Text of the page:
Conversion Data: How Much Is Too Much?

This article was originally published on on February 27, 2009. It remains current and relevant, because the consistent use of analytics to inform PPC search campaigns remains highly spotty in the industry. As I note in the text, PPC search advertising enterprising marketers a wealth of data that they can (and should) take maximum advantage from.

Many marketers don’t even bother looking at the data they have. In paid search, however, data drives decisions, so the more data you have, the more options you have. You can elect to use this data or decide that the incremental data either doesn’t have sufficient value to warrant analysis or can’t be fed into the decision-making process you use for bidding, segmentation, campaign structure, or keyword refinement.

If you’re lost about how much data to use, you aren’t alone. Studies and surveys of marketers differ on exactly how many use analytics to measure the results of marketing campaigns. The audience polled by these surveys has a huge impact on the estimates of level of analytics use.

One recent survey by Alterian reported that: “less than half (47 percent) actually use analytics to measure their campaigns.” Yet, if you ask a different audience and phrase the question differently, you’ll get vastly different results. The CMO Council asked a similar question last year and reported that: “when asked how they tracked and measured return on marketing spend, nearly 20 percent of marketers said they did not.”

You must ask yourself whether data is at your disposal that will allow you to either manually or automatically improve your campaign. Larger data sets in the hands of sophisticated analysts with powerful software can give rise to some great epiphanies.

But most marketers don’t have large enough data sets, even when they choose to capture a lot of information about every visitor. It takes a lot of data to build an accurate predictive model that isn’t out-of-date by the time you want to use it. Marketers of all sizes can benefit from at least evaluating whether additional data fields in their conversion data might be useful for building better models and, in the case of the largest marketers, influencing real-time bidding.

On most e-commerce and lead-generation platforms, you capture a lot of data during the sales process. You may even have pre-existing data from prior orders from the same individual. Of course, you already know all the details about the current order or lead generation session as well.

Because all this data is accessible to your systems, with the right coding, your “thank you” page has the ability to pass a variety of data into a third-party campaign management, analytics or business intelligence package. Some of this data’s importance is often overlooked.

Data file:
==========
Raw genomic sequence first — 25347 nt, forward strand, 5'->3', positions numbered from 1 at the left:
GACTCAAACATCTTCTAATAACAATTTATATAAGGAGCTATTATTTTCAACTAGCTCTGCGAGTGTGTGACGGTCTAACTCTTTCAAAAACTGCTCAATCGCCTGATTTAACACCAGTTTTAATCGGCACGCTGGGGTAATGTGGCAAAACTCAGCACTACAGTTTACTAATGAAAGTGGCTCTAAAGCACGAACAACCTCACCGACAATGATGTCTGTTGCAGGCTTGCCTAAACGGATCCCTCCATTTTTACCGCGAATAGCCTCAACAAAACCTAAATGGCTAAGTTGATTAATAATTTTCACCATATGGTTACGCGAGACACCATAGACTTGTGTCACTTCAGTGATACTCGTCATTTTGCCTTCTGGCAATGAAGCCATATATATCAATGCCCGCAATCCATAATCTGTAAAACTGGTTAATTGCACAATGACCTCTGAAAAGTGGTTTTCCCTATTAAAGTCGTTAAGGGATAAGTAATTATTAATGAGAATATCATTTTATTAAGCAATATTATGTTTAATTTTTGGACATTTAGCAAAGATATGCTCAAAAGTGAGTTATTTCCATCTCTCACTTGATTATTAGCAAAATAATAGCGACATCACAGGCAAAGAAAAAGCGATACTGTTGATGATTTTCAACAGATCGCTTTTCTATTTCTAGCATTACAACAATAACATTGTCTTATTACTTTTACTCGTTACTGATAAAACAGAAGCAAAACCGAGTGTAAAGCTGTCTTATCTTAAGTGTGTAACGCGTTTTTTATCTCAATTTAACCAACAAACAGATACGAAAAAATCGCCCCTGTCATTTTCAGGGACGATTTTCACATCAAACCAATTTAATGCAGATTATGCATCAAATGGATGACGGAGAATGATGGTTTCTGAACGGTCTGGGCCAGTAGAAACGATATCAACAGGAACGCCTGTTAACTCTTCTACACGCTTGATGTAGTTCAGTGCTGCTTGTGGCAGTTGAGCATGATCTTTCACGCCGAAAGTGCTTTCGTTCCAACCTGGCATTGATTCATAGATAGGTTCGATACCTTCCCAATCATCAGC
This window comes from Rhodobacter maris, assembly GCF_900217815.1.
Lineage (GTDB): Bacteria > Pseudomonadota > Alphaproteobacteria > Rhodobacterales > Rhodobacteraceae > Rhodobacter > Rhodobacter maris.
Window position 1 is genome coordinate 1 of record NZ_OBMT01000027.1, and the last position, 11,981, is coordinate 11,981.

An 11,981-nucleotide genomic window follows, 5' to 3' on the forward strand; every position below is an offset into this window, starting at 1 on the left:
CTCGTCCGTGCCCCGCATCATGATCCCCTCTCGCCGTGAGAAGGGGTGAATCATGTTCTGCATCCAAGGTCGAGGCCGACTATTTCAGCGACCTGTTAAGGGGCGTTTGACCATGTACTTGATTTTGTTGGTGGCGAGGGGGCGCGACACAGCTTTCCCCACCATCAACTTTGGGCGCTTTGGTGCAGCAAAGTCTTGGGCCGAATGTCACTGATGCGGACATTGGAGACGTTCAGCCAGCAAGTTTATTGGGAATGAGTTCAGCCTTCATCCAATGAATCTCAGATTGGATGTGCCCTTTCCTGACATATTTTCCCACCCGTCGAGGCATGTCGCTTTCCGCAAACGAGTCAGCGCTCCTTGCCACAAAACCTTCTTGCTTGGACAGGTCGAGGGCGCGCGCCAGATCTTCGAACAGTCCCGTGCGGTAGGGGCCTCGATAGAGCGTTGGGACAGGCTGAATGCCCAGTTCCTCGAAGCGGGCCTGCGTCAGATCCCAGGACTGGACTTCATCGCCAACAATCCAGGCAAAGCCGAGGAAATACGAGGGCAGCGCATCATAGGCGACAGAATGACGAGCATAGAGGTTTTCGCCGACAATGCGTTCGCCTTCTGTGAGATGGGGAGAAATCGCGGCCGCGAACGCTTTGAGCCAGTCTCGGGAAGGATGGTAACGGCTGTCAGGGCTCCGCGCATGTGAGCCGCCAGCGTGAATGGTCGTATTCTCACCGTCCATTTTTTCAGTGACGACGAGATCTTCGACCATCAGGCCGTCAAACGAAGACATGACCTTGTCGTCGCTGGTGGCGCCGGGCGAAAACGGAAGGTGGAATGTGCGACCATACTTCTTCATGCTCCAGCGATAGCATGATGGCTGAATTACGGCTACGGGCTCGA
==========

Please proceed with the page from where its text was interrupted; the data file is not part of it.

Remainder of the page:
You may want to consider looking at data you might have overlooked before. The obvious data point that one collects on the “thank you” page is the fact that someone made it there, i.e. accomplished a yes/no binary conversion. This fact alone is valuable in tying this event back against all the targeting variables at your control, particularly:

  • Keyword and listing ID (exact searched query and therefore match type)
  • Time of day
  • Geography
  • Engine (not just the account, but the specific search engine or site source)
  • Ad creative (some engines)
  • Landing page (assuming you’re doing a A/B split test or fractional factorial experiment)

The real value accrues when you start moving beyond the convert/don’t convert data and look into variable data. For example, the following variables give you more options on how to manage and optimize your campaigns. I’ll cover the e-commerce data points first and then address some of the data points that service providers, B2B (define), and other marketers might have available as part of a lead-generation campaign.

  • Revenue: With revenue data, you can manage your campaign based on a return on ad spend (ROAS), also often called revenue per-dollar spent.
  • Net immediate profit: On either a dollar basis or as a percentage of revenue, many e-commerce systems can calculate the profit (or profit margin) of a sale. This ties in more to the bottom line than to the top line and many ROI-driven marketers (where return is defined as profit) would prefer to manage to an ROI (define) ratio.
  • Number of items in shopping cart: The breadth of the shopping cart may be indicative of, or a predictor for, lifetime customer value (LTV).
  • Use of coupon code and coupon-code type: May also predict LTV or whether the customer is sensitive to price (could be regressed against promotional or non-promotional creative elements).
  • Repeat customer: Is the customer a repeat purchaser or a new one? This may be interesting if you want to know the different keywords used by new versus returning customers or it could be regressed against any of the targeting variables above.
  • ZIP code: Does the stated ZIP code match the ZIP code derived from the IP address?
  • Lead score data: For lead generation, were there variables that can be used to construct a lead-quality score? For example:
    • Company size
    • Time to purchase
    • Title (for a pull-down list)

Each business has its own data set and I can’t cover them all in one column. In some cases, I can’t even begin to imagine the diversity of those data points and how powerful they will be in honing your campaign. Yet if you fail to take advantage of the extra data available at your conversion pages, you’ve definitely got a sub-optimal campaign running.